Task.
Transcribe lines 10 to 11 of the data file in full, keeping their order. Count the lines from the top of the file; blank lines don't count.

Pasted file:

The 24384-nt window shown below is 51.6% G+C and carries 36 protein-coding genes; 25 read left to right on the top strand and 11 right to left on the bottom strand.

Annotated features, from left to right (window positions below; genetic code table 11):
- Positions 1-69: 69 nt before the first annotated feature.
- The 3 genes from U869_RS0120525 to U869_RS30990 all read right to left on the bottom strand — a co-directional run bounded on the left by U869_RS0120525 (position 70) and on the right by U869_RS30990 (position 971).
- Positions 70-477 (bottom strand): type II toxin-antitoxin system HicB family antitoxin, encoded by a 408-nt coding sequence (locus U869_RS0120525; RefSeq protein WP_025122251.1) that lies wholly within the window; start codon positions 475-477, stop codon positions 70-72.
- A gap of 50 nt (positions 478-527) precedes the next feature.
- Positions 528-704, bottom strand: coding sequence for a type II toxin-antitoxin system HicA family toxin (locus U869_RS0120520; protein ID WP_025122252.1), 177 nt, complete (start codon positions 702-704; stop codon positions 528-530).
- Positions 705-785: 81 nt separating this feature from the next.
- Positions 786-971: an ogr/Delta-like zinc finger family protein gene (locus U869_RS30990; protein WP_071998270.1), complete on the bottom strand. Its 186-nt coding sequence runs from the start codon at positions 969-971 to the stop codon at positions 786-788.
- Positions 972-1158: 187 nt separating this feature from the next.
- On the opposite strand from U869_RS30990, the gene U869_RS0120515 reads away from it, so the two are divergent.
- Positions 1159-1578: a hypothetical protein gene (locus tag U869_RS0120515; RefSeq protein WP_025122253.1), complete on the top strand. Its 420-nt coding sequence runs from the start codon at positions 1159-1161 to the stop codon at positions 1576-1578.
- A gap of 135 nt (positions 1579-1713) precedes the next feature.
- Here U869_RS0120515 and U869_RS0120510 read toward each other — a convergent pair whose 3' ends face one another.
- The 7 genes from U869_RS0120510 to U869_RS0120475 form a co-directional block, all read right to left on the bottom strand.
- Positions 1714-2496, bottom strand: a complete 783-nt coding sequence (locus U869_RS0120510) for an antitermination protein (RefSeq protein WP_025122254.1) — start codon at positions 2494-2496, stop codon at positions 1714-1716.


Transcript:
- Positions 972-1158: 187 nt separating this feature from the next.
- On the opposite strand from U869_RS30990, the gene U869_RS0120515 reads away from it, so the two are divergent.